NPV Rule – Mechanical vs. Logic-based decision making
While the mechanical rule of accepting vs. rejecting would immediately suggest we reject this project, it’s important to consider stakeholder needs as well as the context of the project.
In this example, we’re dealing with a Government-led project.
Unlike companies – whose objective is to maximise value – Government objectives tend to be socially oriented. Their policies are usually made to benefit citizens above all else.
Even though this “Metro project” results in a negative NPV, the Government may still choose to go ahead with the project!
They can do that for a whole host of justifiable, rational reasons too.
For example, the cash flow ($100m) does not factor in the new employment and business opportunities a project with such scale and magnificence would result in.
In real life, a Government would quantify those other benefits into the NPV computation.
That allows them to get a more realistic result and expectation.
How to calculate NPV on Excel?
While calculating NPV by hand is a lot of fun (seriously!), using Microsoft’s Excel can be a lot quicker.
Of course, it’s unlikely you’ll be allowed to do this in an exam setting, but you’ll certainly do it this way in the “real world”.
Excel actually has a dedicated “NPV” function, and it relies on users inputting two types of data:
- The rate (this is , or the discount rate), and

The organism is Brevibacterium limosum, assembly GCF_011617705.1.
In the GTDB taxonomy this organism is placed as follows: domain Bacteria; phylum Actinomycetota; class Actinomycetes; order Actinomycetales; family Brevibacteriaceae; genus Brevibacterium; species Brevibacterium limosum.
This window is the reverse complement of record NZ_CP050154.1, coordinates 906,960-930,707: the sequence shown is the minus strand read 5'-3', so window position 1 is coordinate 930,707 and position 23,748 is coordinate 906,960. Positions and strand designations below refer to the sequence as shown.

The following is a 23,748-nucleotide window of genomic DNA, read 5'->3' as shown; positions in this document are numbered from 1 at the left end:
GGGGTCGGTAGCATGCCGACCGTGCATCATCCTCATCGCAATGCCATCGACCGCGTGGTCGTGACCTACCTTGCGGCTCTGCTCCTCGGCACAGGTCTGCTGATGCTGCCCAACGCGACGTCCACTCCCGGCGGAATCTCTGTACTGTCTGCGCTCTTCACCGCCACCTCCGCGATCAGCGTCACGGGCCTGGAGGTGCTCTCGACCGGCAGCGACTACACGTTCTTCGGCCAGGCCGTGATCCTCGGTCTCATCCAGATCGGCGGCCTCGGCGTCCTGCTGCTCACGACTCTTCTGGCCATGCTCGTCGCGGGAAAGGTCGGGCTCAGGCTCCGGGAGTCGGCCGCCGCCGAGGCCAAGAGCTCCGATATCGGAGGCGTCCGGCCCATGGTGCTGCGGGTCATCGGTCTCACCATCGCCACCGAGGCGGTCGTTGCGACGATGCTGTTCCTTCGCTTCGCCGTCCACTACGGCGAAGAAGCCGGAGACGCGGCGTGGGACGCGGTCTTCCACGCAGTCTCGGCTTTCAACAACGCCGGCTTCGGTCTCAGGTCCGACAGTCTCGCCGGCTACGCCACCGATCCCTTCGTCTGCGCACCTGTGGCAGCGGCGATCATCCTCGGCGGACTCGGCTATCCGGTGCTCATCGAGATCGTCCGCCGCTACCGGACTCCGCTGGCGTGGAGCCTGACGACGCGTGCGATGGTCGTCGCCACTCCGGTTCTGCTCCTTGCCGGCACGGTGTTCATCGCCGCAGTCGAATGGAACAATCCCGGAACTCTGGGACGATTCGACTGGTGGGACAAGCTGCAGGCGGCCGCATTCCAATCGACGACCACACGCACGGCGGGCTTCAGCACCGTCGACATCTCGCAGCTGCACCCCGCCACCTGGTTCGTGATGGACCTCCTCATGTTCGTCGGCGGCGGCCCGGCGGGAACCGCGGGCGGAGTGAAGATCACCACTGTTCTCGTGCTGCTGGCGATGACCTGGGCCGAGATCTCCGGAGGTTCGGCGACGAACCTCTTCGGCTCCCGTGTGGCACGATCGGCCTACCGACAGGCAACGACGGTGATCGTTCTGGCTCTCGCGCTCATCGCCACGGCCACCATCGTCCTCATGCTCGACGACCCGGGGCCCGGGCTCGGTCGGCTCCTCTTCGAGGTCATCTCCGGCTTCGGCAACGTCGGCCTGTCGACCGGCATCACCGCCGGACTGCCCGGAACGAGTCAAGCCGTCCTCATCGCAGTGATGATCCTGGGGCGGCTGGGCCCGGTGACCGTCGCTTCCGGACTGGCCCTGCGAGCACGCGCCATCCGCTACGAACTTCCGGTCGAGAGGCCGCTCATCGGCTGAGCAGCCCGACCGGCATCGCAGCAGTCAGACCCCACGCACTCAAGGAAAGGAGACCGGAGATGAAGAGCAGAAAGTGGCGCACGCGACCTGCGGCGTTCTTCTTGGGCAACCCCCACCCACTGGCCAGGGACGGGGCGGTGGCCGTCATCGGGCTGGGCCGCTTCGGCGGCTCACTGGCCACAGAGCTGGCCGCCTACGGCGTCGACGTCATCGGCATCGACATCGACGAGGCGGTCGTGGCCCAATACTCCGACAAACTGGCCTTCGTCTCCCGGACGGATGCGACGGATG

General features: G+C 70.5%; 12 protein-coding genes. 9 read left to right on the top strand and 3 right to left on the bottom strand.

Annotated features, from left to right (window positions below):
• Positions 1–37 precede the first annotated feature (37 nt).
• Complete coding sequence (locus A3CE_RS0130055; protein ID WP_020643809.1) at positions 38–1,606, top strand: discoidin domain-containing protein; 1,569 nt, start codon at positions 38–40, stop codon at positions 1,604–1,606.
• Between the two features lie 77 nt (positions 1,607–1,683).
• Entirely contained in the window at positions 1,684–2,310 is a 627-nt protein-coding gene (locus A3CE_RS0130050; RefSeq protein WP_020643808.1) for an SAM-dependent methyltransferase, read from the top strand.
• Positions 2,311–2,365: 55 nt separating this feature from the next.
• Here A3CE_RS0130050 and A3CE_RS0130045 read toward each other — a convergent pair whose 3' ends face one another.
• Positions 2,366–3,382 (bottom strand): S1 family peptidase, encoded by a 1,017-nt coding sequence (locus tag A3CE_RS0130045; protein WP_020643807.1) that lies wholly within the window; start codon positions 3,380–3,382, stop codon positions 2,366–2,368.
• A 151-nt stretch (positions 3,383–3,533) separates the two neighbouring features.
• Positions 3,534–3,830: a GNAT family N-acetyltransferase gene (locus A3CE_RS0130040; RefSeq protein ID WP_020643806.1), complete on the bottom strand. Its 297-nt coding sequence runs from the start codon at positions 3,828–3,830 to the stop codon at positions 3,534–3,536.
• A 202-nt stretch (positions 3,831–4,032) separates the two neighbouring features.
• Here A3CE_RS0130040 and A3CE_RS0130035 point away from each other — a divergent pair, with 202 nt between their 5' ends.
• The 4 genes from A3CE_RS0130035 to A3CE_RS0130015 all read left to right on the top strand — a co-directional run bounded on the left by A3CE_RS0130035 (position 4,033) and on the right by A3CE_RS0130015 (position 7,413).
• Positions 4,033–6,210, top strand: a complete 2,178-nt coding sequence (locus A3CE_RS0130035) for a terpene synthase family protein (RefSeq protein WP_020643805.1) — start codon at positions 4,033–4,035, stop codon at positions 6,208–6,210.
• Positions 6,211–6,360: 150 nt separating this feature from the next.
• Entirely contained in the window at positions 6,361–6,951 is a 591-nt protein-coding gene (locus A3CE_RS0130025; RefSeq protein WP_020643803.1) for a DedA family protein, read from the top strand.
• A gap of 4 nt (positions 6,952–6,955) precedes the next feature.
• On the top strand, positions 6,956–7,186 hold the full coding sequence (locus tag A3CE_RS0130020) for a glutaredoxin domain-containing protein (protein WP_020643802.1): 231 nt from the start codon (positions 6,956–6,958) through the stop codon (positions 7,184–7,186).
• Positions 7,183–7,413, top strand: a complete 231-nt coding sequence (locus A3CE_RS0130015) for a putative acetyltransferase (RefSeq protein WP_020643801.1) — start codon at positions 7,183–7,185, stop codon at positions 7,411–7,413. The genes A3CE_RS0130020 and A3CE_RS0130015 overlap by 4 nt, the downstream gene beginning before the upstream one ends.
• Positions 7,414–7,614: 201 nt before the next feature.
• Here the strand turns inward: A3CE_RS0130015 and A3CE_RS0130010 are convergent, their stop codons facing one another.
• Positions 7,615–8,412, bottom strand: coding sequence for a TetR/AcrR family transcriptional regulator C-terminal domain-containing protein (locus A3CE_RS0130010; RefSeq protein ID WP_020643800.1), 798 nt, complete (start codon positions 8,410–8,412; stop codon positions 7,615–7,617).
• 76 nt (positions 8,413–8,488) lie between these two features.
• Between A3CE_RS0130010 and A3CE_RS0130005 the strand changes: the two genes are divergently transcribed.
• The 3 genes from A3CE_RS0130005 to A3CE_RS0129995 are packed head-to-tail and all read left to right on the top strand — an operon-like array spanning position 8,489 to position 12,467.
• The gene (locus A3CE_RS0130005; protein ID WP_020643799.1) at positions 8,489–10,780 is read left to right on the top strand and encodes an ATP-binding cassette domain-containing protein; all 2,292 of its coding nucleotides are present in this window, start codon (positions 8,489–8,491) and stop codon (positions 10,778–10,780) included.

- The cash flow (defined in Excel as ‘value’)
The problem with the NPV function in Excel, however, is that it is only useful for short-duration projects. Or if you’ve physically typed out all the cash flow in separate cells. And that’s just painful.
Excel PV vs Excel NPV function
To counter that issue, and to deal with annuities seamlessly, you should use Excel’s “PV” function instead of the “NPV” function.
But be very careful with the positive/negative signs you use to reflect cash inflow vs cash outflow!
Using the PV function on Excel, we can solve the question above in one single cell!
Excel wants a few variables/data for the PV function including:
- Rate (this is the discount rate, or cost of capital)
- nper (this is the ‘number of periods’, i.e. the duration of the project).
- pmt (this is the annual cash flow we expect to earn; you need to use a minus sign for positive cash flows, and a plus sign for negative cash flows).
- fv and type are not really necessary for these types of questions – it’s just easier to subtract the initial investment from the PV function result!
So here’s what we get from Excel’s PV function minus the initial investment (note again – we’re working in millions).
Crucially though, Excel will assume that the first cash flow (‘value’) occurs exactly one year from today unless you specify otherwise.
And that’s okay because most NPV questions use the assumption that the first cash flow occurs exactly one year from now, and all ensuing cash flows occur annually thereafter.
Okay, hopefully, all of this makes sense and you now know how to calculate NPV both manually as well as on Excel.
If you want to learn about other capital budgeting techniques such as the Internal Rate of Return then feel free to look at our other articles, or check out the course below to gain a true command over these concepts.